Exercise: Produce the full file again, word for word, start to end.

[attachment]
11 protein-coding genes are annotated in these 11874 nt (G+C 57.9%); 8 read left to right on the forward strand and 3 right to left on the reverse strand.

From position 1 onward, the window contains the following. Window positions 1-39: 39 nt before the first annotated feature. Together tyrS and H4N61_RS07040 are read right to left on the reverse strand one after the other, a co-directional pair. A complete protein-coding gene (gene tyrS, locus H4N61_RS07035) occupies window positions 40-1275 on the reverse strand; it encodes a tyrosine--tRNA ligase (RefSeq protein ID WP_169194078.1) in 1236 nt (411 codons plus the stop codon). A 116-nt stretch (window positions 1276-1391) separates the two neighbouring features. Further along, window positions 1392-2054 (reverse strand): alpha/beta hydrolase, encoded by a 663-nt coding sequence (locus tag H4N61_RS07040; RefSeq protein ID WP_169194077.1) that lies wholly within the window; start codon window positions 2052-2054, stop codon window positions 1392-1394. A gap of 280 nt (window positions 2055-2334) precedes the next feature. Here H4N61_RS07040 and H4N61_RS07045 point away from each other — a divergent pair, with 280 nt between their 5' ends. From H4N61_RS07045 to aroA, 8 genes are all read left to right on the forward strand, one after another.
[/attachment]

11 protein-coding genes are annotated in these 11874 nt (G+C 57.9%); 8 read left to right on the forward strand and 3 right to left on the reverse strand.

From position 1 onward, the window contains the following. Window positions 1-39: 39 nt before the first annotated feature. Together tyrS and H4N61_RS07040 are read right to left on the reverse strand one after the other, a co-directional pair. A complete protein-coding gene (gene tyrS, locus H4N61_RS07035) occupies window positions 40-1275 on the reverse strand; it encodes a tyrosine--tRNA ligase (RefSeq protein ID WP_169194078.1) in 1236 nt (411 codons plus the stop codon). A 116-nt stretch (window positions 1276-1391) separates the two neighbouring features. Further along, window positions 1392-2054 (reverse strand): alpha/beta hydrolase, encoded by a 663-nt coding sequence (locus tag H4N61_RS07040; RefSeq protein ID WP_169194077.1) that lies wholly within the window; start codon window positions 2052-2054, stop codon window positions 1392-1394. A gap of 280 nt (window positions 2055-2334) precedes the next feature. Here H4N61_RS07040 and H4N61_RS07045 point away from each other — a divergent pair, with 280 nt between their 5' ends. From H4N61_RS07045 to aroA, 8 genes are all read left to right on the forward strand, one after another.